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1. The prevalence alone might indicate the pressing need for research in the field concerning the neurobiology of depression. Statistics indicate that between five and twelve percent of men and ten to twenty percent of women experience a major depression at some point in their lives, and among those, half undergo this ordeal more than once. Moreover, as many as five percent of the American populace are proclaimed to be manic-depressive, and sufferers of bipolar disorder are thought to comprise as much as ten percent of the depressed individuals taken into account in statistics such as this one. In addition, one might consider the loss of life resulting at least partly from depression and/or mania per annum, howbeit, such figures, mayhap underestimate of the true toll upon humanity (if it must needs be considered a toll). Some statistics on suicide indicate that circa fifteen percent of downcast individuals commit the act per annum, which then leads some idealistic statisticians to estimate ?lost? worker productivity.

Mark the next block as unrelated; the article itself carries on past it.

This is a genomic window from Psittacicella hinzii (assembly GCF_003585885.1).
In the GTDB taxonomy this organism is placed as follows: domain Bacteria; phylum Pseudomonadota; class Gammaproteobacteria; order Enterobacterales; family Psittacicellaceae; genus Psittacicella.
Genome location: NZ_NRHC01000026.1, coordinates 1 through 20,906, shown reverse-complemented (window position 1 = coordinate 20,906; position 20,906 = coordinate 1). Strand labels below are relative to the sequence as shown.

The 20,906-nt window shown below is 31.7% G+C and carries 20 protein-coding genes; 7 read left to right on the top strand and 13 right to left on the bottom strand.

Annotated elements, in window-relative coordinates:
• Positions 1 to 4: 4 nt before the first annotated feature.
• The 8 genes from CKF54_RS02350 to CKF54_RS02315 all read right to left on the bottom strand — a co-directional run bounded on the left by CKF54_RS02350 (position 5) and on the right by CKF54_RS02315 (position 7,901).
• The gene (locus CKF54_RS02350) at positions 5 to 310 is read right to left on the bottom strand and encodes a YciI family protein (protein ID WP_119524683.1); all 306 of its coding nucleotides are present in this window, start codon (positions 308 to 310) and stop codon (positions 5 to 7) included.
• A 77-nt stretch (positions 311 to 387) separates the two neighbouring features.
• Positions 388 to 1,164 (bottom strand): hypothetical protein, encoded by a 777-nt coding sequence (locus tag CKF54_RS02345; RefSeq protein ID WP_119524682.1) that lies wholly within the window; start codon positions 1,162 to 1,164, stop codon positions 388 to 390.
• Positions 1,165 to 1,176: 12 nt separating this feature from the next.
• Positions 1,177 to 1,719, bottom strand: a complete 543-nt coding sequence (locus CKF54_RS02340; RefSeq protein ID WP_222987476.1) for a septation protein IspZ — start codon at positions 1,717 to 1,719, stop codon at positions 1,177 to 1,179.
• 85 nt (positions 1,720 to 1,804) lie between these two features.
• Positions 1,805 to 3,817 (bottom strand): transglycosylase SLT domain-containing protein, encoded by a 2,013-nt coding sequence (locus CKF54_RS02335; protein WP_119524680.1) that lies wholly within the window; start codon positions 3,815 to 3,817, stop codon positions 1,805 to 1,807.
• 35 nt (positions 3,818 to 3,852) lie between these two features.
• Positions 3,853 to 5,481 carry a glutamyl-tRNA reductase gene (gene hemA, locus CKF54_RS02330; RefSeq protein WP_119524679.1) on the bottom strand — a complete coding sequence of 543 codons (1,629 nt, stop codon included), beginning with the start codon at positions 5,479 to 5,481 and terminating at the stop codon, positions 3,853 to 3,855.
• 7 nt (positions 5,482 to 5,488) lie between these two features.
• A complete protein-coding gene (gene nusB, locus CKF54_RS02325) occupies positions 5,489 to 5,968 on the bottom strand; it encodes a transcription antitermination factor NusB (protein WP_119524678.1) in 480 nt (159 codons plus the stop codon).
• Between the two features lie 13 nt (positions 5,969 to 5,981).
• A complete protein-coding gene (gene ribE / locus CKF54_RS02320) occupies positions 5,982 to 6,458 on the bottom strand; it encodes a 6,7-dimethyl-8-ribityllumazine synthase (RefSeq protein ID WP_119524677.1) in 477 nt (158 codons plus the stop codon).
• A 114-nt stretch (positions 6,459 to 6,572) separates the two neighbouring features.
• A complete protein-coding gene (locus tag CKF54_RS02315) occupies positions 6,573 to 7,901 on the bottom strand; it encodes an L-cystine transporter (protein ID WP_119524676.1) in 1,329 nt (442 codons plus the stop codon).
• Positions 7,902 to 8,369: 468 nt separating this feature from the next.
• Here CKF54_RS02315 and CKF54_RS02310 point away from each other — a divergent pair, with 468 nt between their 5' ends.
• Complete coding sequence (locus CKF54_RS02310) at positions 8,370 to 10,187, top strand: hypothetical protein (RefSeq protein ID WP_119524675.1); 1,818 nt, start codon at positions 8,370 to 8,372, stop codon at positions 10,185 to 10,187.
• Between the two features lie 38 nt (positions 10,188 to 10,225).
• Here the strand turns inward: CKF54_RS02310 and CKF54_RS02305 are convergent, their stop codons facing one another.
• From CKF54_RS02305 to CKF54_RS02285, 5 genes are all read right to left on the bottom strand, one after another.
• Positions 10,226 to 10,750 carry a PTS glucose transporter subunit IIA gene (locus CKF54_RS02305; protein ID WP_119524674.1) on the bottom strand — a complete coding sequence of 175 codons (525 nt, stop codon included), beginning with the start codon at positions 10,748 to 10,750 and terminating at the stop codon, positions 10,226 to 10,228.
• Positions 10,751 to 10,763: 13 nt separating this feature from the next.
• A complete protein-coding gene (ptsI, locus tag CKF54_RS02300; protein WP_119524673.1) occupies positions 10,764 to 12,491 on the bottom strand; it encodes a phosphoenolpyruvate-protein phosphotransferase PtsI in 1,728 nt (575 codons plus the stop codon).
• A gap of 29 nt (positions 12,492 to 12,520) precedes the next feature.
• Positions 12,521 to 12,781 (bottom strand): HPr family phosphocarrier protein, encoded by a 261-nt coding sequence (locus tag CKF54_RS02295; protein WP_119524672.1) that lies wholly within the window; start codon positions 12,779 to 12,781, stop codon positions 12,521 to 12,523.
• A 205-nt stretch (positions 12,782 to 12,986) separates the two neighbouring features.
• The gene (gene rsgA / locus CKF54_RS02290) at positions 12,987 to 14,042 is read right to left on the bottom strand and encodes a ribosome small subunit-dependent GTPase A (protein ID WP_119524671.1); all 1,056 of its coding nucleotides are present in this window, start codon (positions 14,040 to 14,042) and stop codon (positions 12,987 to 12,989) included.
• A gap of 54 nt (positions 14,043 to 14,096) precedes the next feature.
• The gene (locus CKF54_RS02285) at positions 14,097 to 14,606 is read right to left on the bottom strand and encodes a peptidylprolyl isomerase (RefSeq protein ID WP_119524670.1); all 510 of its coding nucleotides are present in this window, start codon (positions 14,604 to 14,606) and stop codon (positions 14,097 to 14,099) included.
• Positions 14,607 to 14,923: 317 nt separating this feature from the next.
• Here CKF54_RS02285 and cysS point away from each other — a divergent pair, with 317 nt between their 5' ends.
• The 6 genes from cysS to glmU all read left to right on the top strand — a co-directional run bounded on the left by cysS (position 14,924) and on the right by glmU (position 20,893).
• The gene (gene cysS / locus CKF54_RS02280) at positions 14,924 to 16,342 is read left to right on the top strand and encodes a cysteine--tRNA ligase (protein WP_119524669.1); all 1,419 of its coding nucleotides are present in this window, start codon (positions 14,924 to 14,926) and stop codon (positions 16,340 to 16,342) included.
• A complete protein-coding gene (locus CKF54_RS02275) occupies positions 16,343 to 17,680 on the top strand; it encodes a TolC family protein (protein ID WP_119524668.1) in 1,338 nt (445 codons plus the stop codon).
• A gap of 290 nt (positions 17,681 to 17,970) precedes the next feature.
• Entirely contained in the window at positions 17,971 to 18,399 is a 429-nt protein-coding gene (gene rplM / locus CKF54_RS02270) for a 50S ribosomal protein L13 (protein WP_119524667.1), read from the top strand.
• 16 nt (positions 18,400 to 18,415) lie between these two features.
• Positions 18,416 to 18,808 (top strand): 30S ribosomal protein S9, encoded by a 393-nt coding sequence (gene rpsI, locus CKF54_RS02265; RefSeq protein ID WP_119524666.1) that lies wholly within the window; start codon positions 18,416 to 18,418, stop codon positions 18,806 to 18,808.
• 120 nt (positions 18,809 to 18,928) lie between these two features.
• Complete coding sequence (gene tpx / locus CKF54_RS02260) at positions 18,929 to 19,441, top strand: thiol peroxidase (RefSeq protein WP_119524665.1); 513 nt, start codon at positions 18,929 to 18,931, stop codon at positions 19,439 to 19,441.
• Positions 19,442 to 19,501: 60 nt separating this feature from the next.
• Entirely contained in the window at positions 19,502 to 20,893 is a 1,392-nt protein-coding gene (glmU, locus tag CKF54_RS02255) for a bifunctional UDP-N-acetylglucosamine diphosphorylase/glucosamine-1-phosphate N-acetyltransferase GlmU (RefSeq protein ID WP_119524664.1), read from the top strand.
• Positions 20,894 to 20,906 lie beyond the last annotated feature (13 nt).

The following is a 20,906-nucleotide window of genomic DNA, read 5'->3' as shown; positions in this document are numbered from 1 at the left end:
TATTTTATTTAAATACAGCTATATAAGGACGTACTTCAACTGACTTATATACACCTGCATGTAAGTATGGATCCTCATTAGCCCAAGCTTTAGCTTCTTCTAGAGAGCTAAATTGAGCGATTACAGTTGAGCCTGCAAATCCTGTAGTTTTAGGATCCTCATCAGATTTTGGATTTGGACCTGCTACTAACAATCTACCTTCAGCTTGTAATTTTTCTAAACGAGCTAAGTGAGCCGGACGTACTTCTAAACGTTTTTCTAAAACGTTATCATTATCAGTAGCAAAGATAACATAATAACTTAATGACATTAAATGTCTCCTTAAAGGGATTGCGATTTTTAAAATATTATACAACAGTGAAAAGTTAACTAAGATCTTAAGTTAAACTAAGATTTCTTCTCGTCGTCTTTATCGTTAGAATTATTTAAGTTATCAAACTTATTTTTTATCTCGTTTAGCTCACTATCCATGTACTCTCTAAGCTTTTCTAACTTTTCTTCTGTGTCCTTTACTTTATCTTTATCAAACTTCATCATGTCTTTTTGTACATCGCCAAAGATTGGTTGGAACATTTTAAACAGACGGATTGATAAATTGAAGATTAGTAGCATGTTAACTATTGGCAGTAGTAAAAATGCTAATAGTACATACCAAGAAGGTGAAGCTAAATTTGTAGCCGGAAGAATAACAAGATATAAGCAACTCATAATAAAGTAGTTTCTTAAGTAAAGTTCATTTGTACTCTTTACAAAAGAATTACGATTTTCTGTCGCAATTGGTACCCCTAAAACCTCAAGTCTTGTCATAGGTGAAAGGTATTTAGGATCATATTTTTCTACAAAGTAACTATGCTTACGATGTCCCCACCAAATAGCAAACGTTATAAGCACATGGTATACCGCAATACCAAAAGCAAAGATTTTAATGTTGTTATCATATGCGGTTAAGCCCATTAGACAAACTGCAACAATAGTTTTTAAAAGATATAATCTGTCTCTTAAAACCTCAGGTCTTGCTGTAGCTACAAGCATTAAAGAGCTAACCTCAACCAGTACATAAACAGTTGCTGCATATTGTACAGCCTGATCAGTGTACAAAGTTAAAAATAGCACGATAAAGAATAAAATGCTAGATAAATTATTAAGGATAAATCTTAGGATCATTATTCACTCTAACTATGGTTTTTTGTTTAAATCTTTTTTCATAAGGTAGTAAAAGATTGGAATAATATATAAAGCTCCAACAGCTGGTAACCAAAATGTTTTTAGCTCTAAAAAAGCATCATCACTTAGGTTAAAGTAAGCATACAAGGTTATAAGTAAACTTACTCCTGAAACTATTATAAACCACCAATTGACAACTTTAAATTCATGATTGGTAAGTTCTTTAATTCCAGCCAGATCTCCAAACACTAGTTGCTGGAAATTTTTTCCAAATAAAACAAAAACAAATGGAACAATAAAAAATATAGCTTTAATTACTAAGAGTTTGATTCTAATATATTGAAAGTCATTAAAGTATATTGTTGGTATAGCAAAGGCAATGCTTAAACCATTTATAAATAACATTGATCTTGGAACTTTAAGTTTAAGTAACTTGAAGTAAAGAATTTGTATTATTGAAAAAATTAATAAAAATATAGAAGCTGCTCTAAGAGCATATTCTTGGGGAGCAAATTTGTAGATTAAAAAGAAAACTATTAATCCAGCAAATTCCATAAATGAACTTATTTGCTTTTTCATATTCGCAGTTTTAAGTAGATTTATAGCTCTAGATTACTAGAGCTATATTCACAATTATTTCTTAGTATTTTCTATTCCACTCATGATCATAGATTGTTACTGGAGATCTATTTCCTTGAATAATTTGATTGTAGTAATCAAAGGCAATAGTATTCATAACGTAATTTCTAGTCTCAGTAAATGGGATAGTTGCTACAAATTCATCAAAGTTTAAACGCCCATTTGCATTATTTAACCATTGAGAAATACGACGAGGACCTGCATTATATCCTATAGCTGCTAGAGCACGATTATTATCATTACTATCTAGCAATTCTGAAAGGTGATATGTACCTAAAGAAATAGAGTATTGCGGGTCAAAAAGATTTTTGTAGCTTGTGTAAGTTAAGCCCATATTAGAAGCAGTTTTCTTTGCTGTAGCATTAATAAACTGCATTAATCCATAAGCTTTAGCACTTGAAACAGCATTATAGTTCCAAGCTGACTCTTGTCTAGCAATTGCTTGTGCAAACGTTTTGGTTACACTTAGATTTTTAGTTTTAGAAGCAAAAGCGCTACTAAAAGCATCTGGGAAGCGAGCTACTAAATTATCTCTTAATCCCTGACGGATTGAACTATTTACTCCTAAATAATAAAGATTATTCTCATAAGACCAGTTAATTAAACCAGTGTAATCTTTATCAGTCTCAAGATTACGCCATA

As for the assumed fiscal costs arising from the mental disorder, in 1996, the CDC claimed that depression was the ninth leading cause of death and that 30,862 people, perchance many more, perished because of mental illness that year. Also, an estimated forty-three billion dollars in ?lost? GDP arose indirectly or directly because of this psychological malady. Además, there is much evidence to support a contention that the neurological and somatic effects to which the ailment lead increase the risk for myocardial infarctions, strokes, Cushing?s Syndrome, and osteoporosis, as well as effect a reduction in overall survival time for cancer patients, most likely because of the heightened levels of cortisol in the bloodstream.

2. Depression appears to be at least partly genetic, as those afflicted with the ailment tend to display an elevated risk for bearing...